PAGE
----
Discussion Issues and Derivations
Estimating Expected Bankruptcy Costs
- Estimating the Tax Benefit from Borrowing
The tax benefit from borrowing has its source in the tax code. Interest on debt is tax deductible while cash flows to equity investors (such as dividends) are not. This tax deduction leads to several implications:
a. The after-tax cost of borrowing will be lower than the pre-tax cost of borrowing. Thus, an 8% interest rate to a firm in the 40% tax bracket will translate into a 4.8% after-tax interest rate.
b. Since interest expenses reduce income at the margin, the tax savings will occur at the marginal tax rate and not the average rate.
c. Since the interest tax deduction reduces taxes only if the firm has sufficient income, firms which have negative operating income (EBIT) or large net operating losses will not get this tax benefit. At some point in time in the future, the firm may be able to claim the tax benefit by carrying forward losses. In such a case, the present value of the tax benefits has to be computed.
The expected bankruptcy cost is determined by two factors - the likelihood that the firm will go bankrupt and the cost of bankruptcy.
The probability of bankruptcy is largely a function of the variability in operating cash flows. Firms with more volatile (and less predictable) operating cash flows will have a greater probability of going bankrupt than firms with more stable cash flows, even though the two may have similar operating cash flows currently.
The cost of going bankrupt has two components as well. The direct cost of bankruptcy refers to the deadweight cost of going bankrupt, which includes the legal and liquidation costs associated with the act of bankruptcy. The indirect cost refers to the lost sales and higher costs associated with the perception that a firm is in trouble.
Neither input is easy to estimate and we have to depend upon empirical observation.
Estimating Agency Costs
The agency costs associated with bankruptcy arise from the fact that stockholders and bondholders have different claims on the cash flows and different perceptions of risk. Equity investors, who share in both the upside and the downside, may be much more willing to take risk than bond investors, who have a limited share of the upside but are exposed significantly to downside risk.
The agency costs show up in one of two ways. The lenders may charge a higher interest rate to reflect their perception of agency cost. Alternatively, they can write covenants that severely restrict the actions of equity investors in running the firm. These covenants may prevent the firm from initiating actions later on - taking projects, borrowing more or buying back stock - which would have increased value.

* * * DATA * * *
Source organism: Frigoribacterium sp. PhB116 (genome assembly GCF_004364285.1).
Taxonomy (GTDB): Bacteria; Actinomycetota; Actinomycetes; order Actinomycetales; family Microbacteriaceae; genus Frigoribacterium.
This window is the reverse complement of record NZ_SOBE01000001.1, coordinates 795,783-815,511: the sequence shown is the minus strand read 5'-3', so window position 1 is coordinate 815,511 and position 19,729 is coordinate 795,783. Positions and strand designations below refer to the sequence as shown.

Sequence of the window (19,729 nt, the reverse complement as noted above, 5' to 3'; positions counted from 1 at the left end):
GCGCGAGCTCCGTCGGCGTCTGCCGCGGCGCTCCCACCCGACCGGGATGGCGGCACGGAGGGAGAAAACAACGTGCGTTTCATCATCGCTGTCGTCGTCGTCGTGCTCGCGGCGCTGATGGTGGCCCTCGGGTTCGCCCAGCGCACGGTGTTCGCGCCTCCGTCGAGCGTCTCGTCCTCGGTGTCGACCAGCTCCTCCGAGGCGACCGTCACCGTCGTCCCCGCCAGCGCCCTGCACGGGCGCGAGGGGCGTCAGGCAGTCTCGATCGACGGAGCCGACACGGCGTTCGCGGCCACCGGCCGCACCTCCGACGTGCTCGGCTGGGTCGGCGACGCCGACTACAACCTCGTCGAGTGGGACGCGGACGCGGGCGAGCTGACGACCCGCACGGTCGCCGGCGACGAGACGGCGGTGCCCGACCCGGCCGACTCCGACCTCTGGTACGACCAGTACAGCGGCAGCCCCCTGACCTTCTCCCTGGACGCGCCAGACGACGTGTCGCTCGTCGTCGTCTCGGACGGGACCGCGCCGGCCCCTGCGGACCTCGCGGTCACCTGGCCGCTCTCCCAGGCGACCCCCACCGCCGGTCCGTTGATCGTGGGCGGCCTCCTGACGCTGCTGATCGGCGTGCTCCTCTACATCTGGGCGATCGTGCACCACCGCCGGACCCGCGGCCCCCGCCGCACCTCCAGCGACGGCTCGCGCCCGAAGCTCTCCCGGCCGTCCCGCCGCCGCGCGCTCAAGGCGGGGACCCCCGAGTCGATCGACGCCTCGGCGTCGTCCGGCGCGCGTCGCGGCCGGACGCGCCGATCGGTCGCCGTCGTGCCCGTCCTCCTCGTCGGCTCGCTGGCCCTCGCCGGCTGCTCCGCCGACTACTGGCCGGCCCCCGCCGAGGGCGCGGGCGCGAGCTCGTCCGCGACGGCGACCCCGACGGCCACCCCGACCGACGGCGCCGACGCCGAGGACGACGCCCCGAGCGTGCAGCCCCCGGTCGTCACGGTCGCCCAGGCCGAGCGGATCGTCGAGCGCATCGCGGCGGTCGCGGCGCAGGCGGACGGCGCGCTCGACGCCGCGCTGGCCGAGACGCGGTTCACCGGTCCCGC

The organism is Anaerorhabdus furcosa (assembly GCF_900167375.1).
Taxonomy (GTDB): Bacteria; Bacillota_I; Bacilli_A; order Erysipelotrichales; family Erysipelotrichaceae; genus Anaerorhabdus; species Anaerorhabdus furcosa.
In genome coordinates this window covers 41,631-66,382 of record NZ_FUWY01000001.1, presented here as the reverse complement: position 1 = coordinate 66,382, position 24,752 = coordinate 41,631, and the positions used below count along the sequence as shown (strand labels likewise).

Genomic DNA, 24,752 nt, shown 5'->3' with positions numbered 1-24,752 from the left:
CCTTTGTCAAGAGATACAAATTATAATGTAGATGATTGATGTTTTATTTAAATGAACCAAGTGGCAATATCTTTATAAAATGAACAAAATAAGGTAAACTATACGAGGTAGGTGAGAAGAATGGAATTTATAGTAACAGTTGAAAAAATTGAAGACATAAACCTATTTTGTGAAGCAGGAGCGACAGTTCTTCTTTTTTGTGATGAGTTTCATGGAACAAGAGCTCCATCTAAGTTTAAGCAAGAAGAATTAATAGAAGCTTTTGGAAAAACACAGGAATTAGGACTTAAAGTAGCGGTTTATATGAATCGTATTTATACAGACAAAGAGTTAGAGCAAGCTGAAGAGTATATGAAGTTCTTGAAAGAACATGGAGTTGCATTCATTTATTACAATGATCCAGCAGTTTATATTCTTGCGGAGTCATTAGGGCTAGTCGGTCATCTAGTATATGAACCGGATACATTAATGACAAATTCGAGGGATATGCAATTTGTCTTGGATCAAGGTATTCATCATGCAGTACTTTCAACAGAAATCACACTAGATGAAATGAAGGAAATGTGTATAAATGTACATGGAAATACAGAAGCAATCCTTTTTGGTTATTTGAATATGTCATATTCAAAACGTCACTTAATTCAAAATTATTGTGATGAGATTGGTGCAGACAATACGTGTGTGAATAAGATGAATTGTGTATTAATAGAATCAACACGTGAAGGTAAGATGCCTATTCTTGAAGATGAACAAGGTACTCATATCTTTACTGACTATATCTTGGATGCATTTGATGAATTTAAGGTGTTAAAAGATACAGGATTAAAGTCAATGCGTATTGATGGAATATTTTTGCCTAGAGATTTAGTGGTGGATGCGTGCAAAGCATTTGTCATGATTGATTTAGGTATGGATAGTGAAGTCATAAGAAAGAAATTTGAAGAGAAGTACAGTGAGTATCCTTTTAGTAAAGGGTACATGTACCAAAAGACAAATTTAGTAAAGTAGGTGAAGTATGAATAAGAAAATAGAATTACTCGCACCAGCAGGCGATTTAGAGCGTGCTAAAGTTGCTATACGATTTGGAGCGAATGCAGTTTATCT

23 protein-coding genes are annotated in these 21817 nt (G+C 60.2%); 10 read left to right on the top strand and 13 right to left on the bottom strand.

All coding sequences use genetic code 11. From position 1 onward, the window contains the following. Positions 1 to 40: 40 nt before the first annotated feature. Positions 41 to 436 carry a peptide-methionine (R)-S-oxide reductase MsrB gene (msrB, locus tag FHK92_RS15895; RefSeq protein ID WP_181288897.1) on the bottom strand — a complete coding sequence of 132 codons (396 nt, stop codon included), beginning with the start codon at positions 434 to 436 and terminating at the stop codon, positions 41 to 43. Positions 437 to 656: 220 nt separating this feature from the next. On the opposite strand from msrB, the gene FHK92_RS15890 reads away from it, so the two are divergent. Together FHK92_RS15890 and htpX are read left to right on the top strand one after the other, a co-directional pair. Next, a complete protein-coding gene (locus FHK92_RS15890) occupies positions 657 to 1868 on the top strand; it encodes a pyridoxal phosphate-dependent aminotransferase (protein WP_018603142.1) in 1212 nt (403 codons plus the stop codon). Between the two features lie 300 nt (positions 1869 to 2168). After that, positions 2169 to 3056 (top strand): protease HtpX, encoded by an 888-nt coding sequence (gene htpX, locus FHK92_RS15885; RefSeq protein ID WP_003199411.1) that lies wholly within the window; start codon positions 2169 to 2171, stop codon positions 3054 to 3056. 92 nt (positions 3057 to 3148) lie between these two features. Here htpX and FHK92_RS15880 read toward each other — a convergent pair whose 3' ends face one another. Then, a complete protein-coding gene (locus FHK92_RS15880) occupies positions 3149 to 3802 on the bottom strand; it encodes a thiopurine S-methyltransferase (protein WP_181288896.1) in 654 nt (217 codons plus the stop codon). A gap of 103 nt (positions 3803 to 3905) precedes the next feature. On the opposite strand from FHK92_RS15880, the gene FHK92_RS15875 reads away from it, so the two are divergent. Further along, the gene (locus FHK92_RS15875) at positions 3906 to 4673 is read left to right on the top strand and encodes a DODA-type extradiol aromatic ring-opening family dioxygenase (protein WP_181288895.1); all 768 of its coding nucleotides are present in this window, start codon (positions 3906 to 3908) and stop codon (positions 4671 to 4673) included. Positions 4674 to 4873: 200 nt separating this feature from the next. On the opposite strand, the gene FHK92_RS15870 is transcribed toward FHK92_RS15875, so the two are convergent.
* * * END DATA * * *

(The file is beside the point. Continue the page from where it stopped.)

When making financial decisions, managers consider the effects such decisions will have on their capacity to take new projects or meet unanticipated contingencies in future periods. Practically, this translates into firms maintaining excess debt capacity or larger cash balances than are warranted by current needs, to meet unexpected future requirements. While maintaining this financing flexibility has value to firms, it also has a cost; the large cash balances earn low returns and excess debt capacity implies that the firm is giving up some value and has a higher cost of capital.
The value of flexibility can be analyzed using the option pricing framework; a firm maintains large cash balances and excess debt capacity in order to have the option to take projects that might arise in the future. The value of this option will depend upon two key variables:
1. Quality of the Firms Projects: It is the excess return that the firm earns on its projects that provides the value to flexibility. Other things remaining equal, firms operating in businesses where projects earn substantially higher returns than their hurdle rates should value flexibility more than those that operate in stable businesses where excess returns are small.
2. Uncertainty about Future Projects: If flexibility is viewed as an option, its value will increase when there is greater uncertainty about future projects; thus, firms with predictable capital expenditures should value flexibility less than those with high variability in capital expenditures.
This option framework would imply that firms such as Microsoft and Compaq, which earn large excess returns on their projects and face more uncertainty about future investment needs, can justify holding large cash balances and excess debt capacity, whereas a firm such as Chrysler, with much smaller excess returns and more predictable investment needs, should hold a much smaller cash balance and less excess debt. In fact, the value of flexibility can be calculated as a percentage of firm value, with the following inputs for the option pricing model.
S = Annual Net Capital Expenditures as percent of Firm Value (1 + Excess Return)
K = Annual Net Capital Expenditures as percent of Firm Value
t = 1 year
s2 = Variance in ln(Net Capital Expenditures)
y = Annual Cost of Holding Cash or Maintaining Excess Debt Capacity as % of Firm Value
To illustrate, assume that a firm which earns 18% on its projects has a cost of capital of 13%, and that net capital expenditures are 10% of firm value; the variance in ln(net capital expenditures) is 0.04. Also assume that the firm could have a cost of capital of 12% if it used its excess debt capacity. The value of flexibility as a percentage of firm value can be estimated as follows:
S = 10% (1.05) = 10.50% [Excess Return = 18% - 13% = 5%]
K = 10%
t = 1 year
s2 = 0.04
y = 13% - 12% = 1%
Based on these inputs and a riskless rate of 5%, the value of flexibility is 1.31% of firm value.